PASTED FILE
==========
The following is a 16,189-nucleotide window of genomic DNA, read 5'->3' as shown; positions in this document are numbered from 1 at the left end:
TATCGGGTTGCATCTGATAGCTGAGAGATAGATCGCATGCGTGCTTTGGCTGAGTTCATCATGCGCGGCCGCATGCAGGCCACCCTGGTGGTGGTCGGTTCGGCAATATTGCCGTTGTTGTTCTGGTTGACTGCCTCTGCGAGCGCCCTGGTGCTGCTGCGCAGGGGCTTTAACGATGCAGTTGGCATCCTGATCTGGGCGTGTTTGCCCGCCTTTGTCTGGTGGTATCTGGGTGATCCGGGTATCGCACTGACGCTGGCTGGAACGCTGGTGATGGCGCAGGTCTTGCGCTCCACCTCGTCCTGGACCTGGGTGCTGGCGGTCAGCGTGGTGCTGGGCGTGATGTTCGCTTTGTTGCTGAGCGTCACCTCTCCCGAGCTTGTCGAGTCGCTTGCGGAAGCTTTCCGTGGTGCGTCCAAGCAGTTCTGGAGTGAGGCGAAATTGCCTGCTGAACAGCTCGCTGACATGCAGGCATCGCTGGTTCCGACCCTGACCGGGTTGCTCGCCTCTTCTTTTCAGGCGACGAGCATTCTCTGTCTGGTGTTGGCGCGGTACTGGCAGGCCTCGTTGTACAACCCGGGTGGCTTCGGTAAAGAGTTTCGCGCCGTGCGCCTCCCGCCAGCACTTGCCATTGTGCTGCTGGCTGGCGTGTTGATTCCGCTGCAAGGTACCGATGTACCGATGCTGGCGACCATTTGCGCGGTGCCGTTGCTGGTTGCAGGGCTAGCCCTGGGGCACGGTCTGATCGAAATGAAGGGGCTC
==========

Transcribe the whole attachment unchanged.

The following is a 16,189-nucleotide window of genomic DNA, read 5'->3' as shown; positions in this document are numbered from 1 at the left end:
TATCGGGTTGCATCTGATAGCTGAGAGATAGATCGCATGCGTGCTTTGGCTGAGTTCATCATGCGCGGCCGCATGCAGGCCACCCTGGTGGTGGTCGGTTCGGCAATATTGCCGTTGTTGTTCTGGTTGACTGCCTCTGCGAGCGCCCTGGTGCTGCTGCGCAGGGGCTTTAACGATGCAGTTGGCATCCTGATCTGGGCGTGTTTGCCCGCCTTTGTCTGGTGGTATCTGGGTGATCCGGGTATCGCACTGACGCTGGCTGGAACGCTGGTGATGGCGCAGGTCTTGCGCTCCACCTCGTCCTGGACCTGGGTGCTGGCGGTCAGCGTGGTGCTGGGCGTGATGTTCGCTTTGTTGCTGAGCGTCACCTCTCCCGAGCTTGTCGAGTCGCTTGCGGAAGCTTTCCGTGGTGCGTCCAAGCAGTTCTGGAGTGAGGCGAAATTGCCTGCTGAACAGCTCGCTGACATGCAGGCATCGCTGGTTCCGACCCTGACCGGGTTGCTCGCCTCTTCTTTTCAGGCGACGAGCATTCTCTGTCTGGTGTTGGCGCGGTACTGGCAGGCCTCGTTGTACAACCCGGGTGGCTTCGGTAAAGAGTTTCGCGCCGTGCGCCTCCCGCCAGCACTTGCCATTGTGCTGCTGGCTGGCGTGTTGATTCCGCTGCAAGGTACCGATGTACCGATGCTGGCGACCATTTGCGCGGTGCCGTTGCTGGTTGCAGGGCTAGCCCTGGGGCACGGTCTGATCGAAATGAAGGGGCTC